I'd definitely recommend Wine Library for a nice easy lunch if you have a large dinner coming up. Plenty to walk around in that area and get out of the CBD to see the side streets.

      2. re: BeanTownGolfer

        +1 on Fix St James. (I'm from Vancouver, Canada) It's a 10 minute walk from your hotel. I had ONE dinner in Sydney, enroute from Melbourne to YVR, and thought it worth every minute.

        1. re: BeanTownGolfer

          Yeah, I'd drop Tetsuya as well. I'd take Sepia or Marque any day. For a lunch with a bit of wine, maybe Bentley could go in the mix?

          Is Quay booked - they are terribly difficult to get into.

          1. re: mr_gimlet

            Thanks for that info.

            As of now, I have requested to drop Glass for our last night (flight is out at a reasonable hour the next day), for Sepia.

            Quay was added for Sunday, at 9:00PM. That should not be an issue, other than we dine long, and not too quickly, so even when we are in Europe, with an early seating, and a grand Chef's Tasting, we have been known to close the place down, with wines leftover. Most restaurants in the US, London, Rome, Paris and much of Europe know us, and expect us to arrive early, stay late, and eat everything in the house, plus drain the wine cellar! Sydney does not know us, but they soon will. I have requested slightly larger tables, beyond a tiny two-top, as we often have dozens of wine glasses.

            Early this month, we were dining at a beautiful Michelin 1-star restaurant for many nights. After the first night, we were then seated at a 4-top, to help the staff with our wine glasses. By the end of the week, we were seated at an 8-top, at the behest of the staff - they tired of juggling our wine glasses, and the chef created a special menu, just for us. Talk about service - I'd give them 3 stars, if I was contacted by Michelin.

            Let's hope that all goes well in OZ.


            1. re: Bill Hunt

              Bill - I will bite. Why would you have dozens of wine glasses on a table at the same time (assuming your a couple). Even if you are doing a vertical flight your not really going to have that many are you? I am intrigued.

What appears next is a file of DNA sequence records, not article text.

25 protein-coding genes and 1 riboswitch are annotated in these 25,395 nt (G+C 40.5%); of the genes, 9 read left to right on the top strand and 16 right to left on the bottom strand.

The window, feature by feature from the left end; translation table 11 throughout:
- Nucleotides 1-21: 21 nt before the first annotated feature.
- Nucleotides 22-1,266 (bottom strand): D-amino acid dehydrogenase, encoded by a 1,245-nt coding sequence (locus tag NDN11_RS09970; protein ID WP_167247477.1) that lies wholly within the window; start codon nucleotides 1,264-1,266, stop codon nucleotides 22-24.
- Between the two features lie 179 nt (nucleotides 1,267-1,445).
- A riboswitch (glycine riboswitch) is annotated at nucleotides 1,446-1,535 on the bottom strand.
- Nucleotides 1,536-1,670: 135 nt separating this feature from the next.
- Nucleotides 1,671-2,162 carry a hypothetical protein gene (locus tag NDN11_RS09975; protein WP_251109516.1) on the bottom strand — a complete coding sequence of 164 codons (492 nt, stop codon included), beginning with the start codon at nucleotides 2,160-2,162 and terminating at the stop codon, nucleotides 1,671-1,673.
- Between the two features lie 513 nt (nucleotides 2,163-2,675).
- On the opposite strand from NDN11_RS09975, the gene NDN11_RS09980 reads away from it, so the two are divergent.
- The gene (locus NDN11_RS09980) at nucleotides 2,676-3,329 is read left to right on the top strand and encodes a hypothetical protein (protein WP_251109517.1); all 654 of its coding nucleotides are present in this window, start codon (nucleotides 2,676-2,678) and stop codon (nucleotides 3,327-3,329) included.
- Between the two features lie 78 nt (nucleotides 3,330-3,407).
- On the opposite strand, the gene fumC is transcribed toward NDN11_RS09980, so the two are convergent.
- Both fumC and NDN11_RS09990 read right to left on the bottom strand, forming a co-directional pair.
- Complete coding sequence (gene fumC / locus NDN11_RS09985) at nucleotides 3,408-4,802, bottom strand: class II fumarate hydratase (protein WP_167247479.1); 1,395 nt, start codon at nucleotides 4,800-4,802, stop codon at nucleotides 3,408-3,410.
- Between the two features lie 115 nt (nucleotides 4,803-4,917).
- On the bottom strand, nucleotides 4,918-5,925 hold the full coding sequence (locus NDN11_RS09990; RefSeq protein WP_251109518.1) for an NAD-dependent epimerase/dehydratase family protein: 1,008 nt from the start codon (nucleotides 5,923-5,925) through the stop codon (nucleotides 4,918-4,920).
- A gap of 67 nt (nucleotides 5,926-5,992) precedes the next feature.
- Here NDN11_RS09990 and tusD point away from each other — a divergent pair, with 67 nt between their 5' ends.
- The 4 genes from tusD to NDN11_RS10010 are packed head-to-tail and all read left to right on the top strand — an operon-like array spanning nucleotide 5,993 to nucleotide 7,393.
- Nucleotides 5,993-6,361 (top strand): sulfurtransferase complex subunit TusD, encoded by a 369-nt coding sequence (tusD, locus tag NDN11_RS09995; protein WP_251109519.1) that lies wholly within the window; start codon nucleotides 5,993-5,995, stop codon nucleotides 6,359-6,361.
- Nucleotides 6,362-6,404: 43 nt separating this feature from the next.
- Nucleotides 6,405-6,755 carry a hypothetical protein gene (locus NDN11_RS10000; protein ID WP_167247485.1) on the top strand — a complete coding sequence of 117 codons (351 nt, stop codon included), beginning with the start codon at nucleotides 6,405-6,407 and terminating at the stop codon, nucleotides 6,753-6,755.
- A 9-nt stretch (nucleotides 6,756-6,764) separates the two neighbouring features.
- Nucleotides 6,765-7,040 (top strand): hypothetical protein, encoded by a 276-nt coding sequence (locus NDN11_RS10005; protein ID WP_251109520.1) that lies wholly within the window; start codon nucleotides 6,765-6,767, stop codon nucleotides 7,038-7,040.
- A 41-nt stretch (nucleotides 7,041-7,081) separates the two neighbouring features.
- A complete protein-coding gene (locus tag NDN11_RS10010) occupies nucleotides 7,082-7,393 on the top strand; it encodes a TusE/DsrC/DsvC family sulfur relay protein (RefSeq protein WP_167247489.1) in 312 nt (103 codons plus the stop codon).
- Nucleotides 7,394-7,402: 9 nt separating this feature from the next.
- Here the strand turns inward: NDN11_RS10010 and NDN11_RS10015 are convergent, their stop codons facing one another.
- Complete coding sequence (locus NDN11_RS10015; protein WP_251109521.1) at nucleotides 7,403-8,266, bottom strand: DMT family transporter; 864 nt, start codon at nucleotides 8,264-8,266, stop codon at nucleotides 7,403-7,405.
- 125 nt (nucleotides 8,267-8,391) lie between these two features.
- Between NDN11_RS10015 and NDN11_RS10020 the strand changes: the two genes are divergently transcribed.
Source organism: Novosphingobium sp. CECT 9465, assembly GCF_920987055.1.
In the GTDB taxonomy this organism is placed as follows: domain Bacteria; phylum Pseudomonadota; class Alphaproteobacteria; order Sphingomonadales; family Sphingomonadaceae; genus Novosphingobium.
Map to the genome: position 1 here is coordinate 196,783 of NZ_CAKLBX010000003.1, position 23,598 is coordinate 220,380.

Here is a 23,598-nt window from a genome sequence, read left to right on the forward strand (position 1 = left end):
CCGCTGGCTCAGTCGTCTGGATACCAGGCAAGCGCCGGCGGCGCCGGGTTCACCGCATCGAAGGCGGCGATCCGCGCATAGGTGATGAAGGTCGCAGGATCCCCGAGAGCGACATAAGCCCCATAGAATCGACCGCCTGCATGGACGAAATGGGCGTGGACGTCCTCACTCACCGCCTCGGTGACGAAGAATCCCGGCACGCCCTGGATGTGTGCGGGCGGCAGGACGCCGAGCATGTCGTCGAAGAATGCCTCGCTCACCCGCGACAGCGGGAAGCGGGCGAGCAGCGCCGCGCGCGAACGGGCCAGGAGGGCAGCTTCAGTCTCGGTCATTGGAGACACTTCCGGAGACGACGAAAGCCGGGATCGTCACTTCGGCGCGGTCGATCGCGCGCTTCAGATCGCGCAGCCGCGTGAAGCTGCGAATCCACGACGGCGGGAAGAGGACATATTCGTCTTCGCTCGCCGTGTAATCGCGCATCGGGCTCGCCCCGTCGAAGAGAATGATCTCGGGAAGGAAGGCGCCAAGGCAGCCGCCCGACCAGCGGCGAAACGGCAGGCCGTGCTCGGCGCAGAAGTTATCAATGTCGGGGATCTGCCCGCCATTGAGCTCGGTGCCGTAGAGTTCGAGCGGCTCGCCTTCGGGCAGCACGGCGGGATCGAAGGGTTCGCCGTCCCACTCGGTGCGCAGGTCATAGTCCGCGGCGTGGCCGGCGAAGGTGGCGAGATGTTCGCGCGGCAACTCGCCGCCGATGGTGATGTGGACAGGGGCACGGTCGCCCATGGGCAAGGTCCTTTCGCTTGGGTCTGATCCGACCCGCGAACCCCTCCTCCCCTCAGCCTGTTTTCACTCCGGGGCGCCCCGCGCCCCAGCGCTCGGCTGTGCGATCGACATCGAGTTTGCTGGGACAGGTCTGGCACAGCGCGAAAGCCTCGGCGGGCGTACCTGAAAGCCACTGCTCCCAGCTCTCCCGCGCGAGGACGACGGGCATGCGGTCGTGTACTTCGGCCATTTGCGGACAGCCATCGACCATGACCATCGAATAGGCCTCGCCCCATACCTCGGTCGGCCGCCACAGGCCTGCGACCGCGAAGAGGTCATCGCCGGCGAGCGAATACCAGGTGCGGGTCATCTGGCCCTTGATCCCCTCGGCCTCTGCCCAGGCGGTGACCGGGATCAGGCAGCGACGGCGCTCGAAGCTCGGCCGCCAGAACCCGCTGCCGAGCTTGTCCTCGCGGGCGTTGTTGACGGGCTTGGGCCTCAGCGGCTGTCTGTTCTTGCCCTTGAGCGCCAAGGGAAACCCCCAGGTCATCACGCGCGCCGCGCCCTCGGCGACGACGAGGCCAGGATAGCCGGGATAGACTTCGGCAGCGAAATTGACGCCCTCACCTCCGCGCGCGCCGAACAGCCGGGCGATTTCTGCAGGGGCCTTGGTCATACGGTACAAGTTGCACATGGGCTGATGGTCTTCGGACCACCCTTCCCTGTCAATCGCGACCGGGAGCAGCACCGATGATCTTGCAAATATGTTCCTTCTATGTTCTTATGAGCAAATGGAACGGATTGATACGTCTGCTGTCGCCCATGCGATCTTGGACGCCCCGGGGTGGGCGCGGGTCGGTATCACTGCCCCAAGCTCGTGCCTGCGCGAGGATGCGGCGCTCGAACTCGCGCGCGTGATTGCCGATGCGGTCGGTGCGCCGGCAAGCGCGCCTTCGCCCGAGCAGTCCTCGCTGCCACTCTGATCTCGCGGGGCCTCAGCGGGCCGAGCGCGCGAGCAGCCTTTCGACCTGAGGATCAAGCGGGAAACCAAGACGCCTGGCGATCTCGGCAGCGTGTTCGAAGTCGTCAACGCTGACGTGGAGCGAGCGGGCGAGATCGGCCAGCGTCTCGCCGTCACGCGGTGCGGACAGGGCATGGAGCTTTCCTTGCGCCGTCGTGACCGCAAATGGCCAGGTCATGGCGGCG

1. re: PhilD

                We very often do a Chef's Tasting Menu, plus the Sommelier's Pairing Menu (plus we might have a half-bottle of a "starter wine"), and retain portions (smaller with each dish), of earlier wines, to taste with later courses. It is not that we want to contradict the sommelier, but only that we like to compare different wines, with different dishes, even if atypical pairings.

                Two weeks ago, in Burgundy, we had a 14-course tasting menu, and had about 12 wine glasses each, on the table. This was our third night at the restaurant at the inn, and they quickly learned to put us at a 4-top - minimum.

                At three restaurants in San Francisco, our dossier instructs the host/hostess to seat us at special tables, like one 6-top at Farallon. They know that we are likely to have many, many glasses in front of us.

                Also, as I often do a Cheese Course, late in the meal, I often want many different wines available to me - lot's of glasses.


            2. re: mr_gimlet

              When does Bentley close - I understood its been sold to the Claude's team with the Bentley team focussed on their new place (Monopole) and a soon to open new Surry Hills site.

          2. Bill, Please report back. I have used your advice from the NOLA board. We will be traveling to Sydney in September and have most of the places you listed in mind.

            5 Replies
            1. re: scfinson

              I would book Quay now for September. It can sometimes be a 3 month lead time, especially if you want a weekend. Weekdays aren't quite as bad, but still need hefty lead time.

              1. re: BeanTownGolfer

                Currently three months for non-weekends, and six months for weekends

                1. re: mr_gimlet

                  And boom goes the dynamite. Looks like I should probably book my Christmas meal then.

                2. re: BeanTownGolfer

                  I agree with that. We secured a Sunday at Quay, but it was not until 9:00PM (did not look to American Express Platinum Concierge, as 9:00PM works for us). This was a bit more than a month out. Not sure if they have a cutoff date, like some restaurants have. Somehow, I am a bit adverse to queuing up at a precise time (regardless of the TimeZone), to try and get a table 90 days, or similar, out. It is akin to getting a good boarding number on Southwest Airlines - I have been 3 sec. late, only to get a B boarding spot. That is why I buy their upper-level tickets, or at least my wife does. I get her A-1 almost all of the time.